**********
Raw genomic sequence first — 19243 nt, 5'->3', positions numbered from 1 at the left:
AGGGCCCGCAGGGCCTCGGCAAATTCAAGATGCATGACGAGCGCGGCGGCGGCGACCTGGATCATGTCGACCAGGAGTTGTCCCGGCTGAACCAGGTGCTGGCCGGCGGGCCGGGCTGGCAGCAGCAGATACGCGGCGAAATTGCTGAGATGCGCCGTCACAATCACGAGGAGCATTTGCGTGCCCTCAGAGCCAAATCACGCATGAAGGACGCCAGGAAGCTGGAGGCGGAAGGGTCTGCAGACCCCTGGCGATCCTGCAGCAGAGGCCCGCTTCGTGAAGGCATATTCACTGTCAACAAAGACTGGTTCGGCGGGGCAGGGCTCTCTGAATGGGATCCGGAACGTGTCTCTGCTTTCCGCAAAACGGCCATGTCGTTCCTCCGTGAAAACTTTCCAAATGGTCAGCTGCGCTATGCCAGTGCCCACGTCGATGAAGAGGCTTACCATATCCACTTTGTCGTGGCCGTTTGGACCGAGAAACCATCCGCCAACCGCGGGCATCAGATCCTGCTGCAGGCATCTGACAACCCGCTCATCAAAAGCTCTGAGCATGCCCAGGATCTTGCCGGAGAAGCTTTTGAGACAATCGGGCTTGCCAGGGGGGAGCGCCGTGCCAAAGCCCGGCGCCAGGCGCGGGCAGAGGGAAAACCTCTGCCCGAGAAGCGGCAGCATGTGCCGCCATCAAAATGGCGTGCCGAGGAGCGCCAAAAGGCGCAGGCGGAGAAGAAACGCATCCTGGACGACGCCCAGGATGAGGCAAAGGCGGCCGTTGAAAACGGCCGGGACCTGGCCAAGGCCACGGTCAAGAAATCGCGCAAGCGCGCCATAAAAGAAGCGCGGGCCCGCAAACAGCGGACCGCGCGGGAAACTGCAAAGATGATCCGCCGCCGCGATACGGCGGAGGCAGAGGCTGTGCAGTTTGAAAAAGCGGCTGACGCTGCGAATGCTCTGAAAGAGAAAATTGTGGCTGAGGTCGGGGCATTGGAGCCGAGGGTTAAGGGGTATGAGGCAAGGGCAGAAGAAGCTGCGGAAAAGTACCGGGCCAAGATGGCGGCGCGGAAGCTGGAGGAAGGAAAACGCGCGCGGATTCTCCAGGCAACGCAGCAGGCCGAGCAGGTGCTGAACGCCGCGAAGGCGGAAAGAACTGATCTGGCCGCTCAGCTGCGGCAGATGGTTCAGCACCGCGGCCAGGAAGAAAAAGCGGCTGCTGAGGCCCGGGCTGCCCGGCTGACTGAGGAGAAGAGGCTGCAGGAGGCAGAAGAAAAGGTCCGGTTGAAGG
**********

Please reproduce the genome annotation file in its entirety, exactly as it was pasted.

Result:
Raw genomic sequence first — 19243 nt, 5'->3', positions numbered from 1 at the left:
AGGGCCCGCAGGGCCTCGGCAAATTCAAGATGCATGACGAGCGCGGCGGCGGCGACCTGGATCATGTCGACCAGGAGTTGTCCCGGCTGAACCAGGTGCTGGCCGGCGGGCCGGGCTGGCAGCAGCAGATACGCGGCGAAATTGCTGAGATGCGCCGTCACAATCACGAGGAGCATTTGCGTGCCCTCAGAGCCAAATCACGCATGAAGGACGCCAGGAAGCTGGAGGCGGAAGGGTCTGCAGACCCCTGGCGATCCTGCAGCAGAGGCCCGCTTCGTGAAGGCATATTCACTGTCAACAAAGACTGGTTCGGCGGGGCAGGGCTCTCTGAATGGGATCCGGAACGTGTCTCTGCTTTCCGCAAAACGGCCATGTCGTTCCTCCGTGAAAACTTTCCAAATGGTCAGCTGCGCTATGCCAGTGCCCACGTCGATGAAGAGGCTTACCATATCCACTTTGTCGTGGCCGTTTGGACCGAGAAACCATCCGCCAACCGCGGGCATCAGATCCTGCTGCAGGCATCTGACAACCCGCTCATCAAAAGCTCTGAGCATGCCCAGGATCTTGCCGGAGAAGCTTTTGAGACAATCGGGCTTGCCAGGGGGGAGCGCCGTGCCAAAGCCCGGCGCCAGGCGCGGGCAGAGGGAAAACCTCTGCCCGAGAAGCGGCAGCATGTGCCGCCATCAAAATGGCGTGCCGAGGAGCGCCAAAAGGCGCAGGCGGAGAAGAAACGCATCCTGGACGACGCCCAGGATGAGGCAAAGGCGGCCGTTGAAAACGGCCGGGACCTGGCCAAGGCCACGGTCAAGAAATCGCGCAAGCGCGCCATAAAAGAAGCGCGGGCCCGCAAACAGCGGACCGCGCGGGAAACTGCAAAGATGATCCGCCGCCGCGATACGGCGGAGGCAGAGGCTGTGCAGTTTGAAAAAGCGGCTGACGCTGCGAATGCTCTGAAAGAGAAAATTGTGGCTGAGGTCGGGGCATTGGAGCCGAGGGTTAAGGGGTATGAGGCAAGGGCAGAAGAAGCTGCGGAAAAGTACCGGGCCAAGATGGCGGCGCGGAAGCTGGAGGAAGGAAAACGCGCGCGGATTCTCCAGGCAACGCAGCAGGCCGAGCAGGTGCTGAACGCCGCGAAGGCGGAAAGAACTGATCTGGCCGCTCAGCTGCGGCAGATGGTTCAGCACCGCGGCCAGGAAGAAAAAGCGGCTGCTGAGGCCCGGGCTGCCCGGCTGACTGAGGAGAAGAGGCTGCAGGAGGCAGAAGAAAAGGTCCGGTTGAAGG